"I recalled how a guard had once given me his spear, and it had been so heavy, I could throw it only a few feet. He had then taken it from me and hurled it into a block of wood, head deep, more than a hundred feet away. He then sent me to fetch it for him and I had scarcely been able to work it free of the wood."--Captive, p. 106

"'Take the quiva,' said Kamchak. The girl shook with fear. 'Take it,' ordered Kamchak. She did so. 'Now,' he said, 'replace it.' Trembling, she did so."--Nomads, p. 142

"Eta and I were alone. She went and brought pins, tiny scissors, a needle and thread."--Slave Girl, p. 38

"I cut at the soil with the hoe, chopping and loosening the dirt about the roots of the sul plant...I worked in my master's fields."--Slave Girl, pp. 190-191

"Wasnapohdi thrust her knife in behind the neck, to make the first slash, from which the skin would begin to be folded back, to expose the forequarters on each side. Subsequently the hide, in the normal fashion, can be cut down the middle."--Blood Brothers, p. 57


Ai: The word "Ai" appears in the books as an exclamation and not with the meaning of "Yes."

"'I think it will do you good to feel this,' I said, shaking out the five, soft, broad blades. I then went behind her.
'Ai!' she cried, struck. 'It hurts so!' she wept, now, a moment later, beginning to feel the pain in its fullness, now on her stomach, disbelief in her eyes."
--Mercenaries, p. 10

Bazi Tea Ceremony: There is no Bazi tea ceremony even mentioned in the books.

"'Make me tea,' I said. 'Is it ready?' I asked. I looked at the tiny copper kettle on the small stand. A tiny kaiila-dung fire burned under it. A small, heavy, curved glass was nearby, on a flat box, which would hold some two ounces of the tea. Bazi tea is drunk in tiny glasses, usually three at a time, carefully measured. She did not make herself tea, of course. She lifted the kettle from the fire and, carefully, poured me a tiny glass of tea. I took the glass."--Tribesmen, p. 139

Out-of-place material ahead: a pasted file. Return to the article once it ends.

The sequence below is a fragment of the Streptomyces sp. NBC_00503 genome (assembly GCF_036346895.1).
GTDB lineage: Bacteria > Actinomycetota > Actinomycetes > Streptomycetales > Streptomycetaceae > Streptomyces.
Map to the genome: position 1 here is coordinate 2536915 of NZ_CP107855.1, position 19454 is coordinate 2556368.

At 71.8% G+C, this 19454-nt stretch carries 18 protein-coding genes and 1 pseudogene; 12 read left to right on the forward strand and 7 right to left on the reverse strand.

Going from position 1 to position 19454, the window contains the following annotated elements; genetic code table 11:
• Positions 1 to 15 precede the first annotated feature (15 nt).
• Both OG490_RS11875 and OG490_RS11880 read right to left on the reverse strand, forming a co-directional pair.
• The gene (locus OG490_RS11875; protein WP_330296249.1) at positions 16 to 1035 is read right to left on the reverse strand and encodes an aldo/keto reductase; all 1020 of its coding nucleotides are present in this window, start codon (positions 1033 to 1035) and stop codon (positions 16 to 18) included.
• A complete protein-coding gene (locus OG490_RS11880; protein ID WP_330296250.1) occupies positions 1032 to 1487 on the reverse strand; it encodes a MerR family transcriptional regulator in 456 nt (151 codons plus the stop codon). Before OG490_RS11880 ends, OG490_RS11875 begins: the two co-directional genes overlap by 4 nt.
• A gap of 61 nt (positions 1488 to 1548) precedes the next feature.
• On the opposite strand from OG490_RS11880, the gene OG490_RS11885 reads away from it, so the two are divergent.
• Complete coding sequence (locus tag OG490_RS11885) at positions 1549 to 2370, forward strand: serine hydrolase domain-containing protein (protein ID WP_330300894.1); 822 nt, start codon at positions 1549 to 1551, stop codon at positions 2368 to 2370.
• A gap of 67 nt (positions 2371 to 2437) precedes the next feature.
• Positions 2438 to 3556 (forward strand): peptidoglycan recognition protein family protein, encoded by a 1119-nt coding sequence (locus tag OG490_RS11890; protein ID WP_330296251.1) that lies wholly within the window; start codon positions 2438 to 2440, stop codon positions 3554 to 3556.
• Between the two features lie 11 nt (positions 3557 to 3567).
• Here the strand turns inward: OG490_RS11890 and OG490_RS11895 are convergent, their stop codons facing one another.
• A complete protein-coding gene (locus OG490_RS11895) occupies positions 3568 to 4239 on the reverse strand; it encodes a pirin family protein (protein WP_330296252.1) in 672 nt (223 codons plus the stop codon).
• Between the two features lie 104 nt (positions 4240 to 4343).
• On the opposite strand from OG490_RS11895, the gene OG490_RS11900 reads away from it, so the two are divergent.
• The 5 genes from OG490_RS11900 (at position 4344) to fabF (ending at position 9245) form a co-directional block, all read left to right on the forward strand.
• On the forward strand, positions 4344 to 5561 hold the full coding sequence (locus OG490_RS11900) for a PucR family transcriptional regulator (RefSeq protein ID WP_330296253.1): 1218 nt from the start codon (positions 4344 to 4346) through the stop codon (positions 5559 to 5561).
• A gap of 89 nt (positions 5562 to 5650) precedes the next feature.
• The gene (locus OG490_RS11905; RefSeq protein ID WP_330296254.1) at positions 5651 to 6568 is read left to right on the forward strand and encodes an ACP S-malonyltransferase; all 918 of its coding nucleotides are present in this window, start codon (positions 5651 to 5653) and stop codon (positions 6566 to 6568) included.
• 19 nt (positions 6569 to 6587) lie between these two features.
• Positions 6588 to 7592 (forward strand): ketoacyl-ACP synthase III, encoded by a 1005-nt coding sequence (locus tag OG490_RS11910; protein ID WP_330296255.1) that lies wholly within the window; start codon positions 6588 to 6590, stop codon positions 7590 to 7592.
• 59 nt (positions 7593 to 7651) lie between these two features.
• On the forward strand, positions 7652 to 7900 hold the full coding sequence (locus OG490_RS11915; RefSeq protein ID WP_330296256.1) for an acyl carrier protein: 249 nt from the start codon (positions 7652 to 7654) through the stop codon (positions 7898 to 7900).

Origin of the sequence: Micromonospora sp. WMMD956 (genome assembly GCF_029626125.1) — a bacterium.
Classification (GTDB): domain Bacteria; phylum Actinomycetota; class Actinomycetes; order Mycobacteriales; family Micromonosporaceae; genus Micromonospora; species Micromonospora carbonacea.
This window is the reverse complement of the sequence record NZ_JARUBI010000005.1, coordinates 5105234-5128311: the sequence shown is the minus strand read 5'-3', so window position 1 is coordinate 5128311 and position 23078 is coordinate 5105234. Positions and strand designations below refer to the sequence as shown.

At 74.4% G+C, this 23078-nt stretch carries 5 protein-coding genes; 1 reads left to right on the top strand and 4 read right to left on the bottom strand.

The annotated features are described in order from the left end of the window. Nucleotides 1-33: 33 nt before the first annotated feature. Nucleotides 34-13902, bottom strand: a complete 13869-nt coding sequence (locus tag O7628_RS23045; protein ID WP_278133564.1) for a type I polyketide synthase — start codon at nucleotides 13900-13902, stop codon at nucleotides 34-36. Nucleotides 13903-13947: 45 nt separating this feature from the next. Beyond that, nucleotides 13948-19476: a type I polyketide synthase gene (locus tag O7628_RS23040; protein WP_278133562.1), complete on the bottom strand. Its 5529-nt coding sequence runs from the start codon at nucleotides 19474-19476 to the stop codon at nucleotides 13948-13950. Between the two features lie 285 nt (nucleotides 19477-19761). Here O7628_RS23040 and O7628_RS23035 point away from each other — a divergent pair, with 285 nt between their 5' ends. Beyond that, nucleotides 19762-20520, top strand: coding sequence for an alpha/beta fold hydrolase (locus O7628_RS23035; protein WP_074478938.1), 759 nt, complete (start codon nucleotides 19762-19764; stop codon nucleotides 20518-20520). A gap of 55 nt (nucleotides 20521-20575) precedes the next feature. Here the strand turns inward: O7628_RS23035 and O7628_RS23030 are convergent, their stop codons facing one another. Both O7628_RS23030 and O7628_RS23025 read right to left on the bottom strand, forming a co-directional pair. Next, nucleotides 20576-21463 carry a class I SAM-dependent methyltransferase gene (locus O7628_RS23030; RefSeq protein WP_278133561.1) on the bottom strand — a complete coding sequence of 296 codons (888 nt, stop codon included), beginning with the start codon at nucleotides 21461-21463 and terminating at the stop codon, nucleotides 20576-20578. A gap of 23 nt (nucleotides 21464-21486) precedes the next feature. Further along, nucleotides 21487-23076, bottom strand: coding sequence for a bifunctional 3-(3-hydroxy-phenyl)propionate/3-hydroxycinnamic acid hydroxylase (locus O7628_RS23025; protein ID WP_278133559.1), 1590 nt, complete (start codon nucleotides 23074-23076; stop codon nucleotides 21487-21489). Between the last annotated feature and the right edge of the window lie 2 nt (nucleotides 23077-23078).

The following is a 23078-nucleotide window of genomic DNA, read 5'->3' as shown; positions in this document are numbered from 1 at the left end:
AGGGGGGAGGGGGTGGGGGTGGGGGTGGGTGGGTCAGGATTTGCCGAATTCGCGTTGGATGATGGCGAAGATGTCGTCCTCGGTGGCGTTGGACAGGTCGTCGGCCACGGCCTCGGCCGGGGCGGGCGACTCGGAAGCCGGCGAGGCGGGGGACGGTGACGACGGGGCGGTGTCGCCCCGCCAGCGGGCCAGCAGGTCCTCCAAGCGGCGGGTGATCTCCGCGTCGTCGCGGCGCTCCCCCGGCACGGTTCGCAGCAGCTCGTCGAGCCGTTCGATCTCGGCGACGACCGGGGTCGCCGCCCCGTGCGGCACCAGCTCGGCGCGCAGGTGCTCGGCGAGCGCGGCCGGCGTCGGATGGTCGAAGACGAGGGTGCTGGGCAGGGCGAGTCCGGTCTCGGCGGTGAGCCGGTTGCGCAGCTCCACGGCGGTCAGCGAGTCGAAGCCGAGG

"Tea is extremely important to the nomads. It is served hot and highly sugared. It gives strength then, in virtue of the sugar, and cools them, by making them sweat, as well as stimulating them. It is drunk three small cups at a time, carefully measured."--Tribesmen, p. 38

"In the cafes I had feasted well. I had had verr meat, cut in chunks and threaded on a metal rod, with slices of peppers and larma, and roasted; vulo stew with raisins, nuts, onions, and honey; a kort with melted cheese and nutmeg; hot Bazi tea, sugared and later, Turian wine."--Tribesmen, p. 48

"Hot Bazi tea I wanted. This is an important trade item in the north. I now knew why. The southern sugars are also popular. I had originally supposed this was because of their sweetness, there being few items, save some berries, in the north. I now began to suspect that the calories of the sugars also played their role in their popularity."--Beasts, p. 206

"There was a cup and a pitcher of Bazi tea on the counter. Bazi tea is a common beverage on Gor. Many Goreans are fond of it."--Kajira, p. 332

Kassar Language: There were dialects in Gor, but the Kassar language was completely invented by some imaginative reader. The Kassars, known as the Blood People, do not have many mentions in Nomads of Gor.

"There are several barbarian languages spoken on Gor, usually in more remote areas. Also, some of the dialects of Gorean itself are almost unintelligible. On the other hand, Gorean, in its varieties, serves as the lingua franca of civilized Gor. There are few Goreans who cannot speak it, though with some it is almost a second language. Gorean tends to be rendered more uniform through the minglings and transactions of the great fairs."--Beasts, p. 154

"There are, of course, many languages spoken on Gor, but that language I have called Gorean, in its various dialects, is the lingua franca of the planet. It is spoken most everywhere, except in remote areas. One of the remote areas, of course, is the equatorial interior."--Explorers, p. 100

Ki: The word "Ki" appears in the books, used as negation as a girl is being taught how to speak Gorean.

"I took from the chest a string of pearls, then one of the pieces of gold, then one of the rubies.
'Bina?' I asked, each time. Eta laughed.
'Bana,' she said, 'Ki Bina. Bana.' Then, from another box, Eta produced another necklace, one with cheap glass beads, and another with simple, small wooden beads. She indicated the latter two necklaces. 'Bina,' she said, pointing to them. Bina, I then understood, were lesser beads, cheap beads."--Slave Girl, pp. 81-82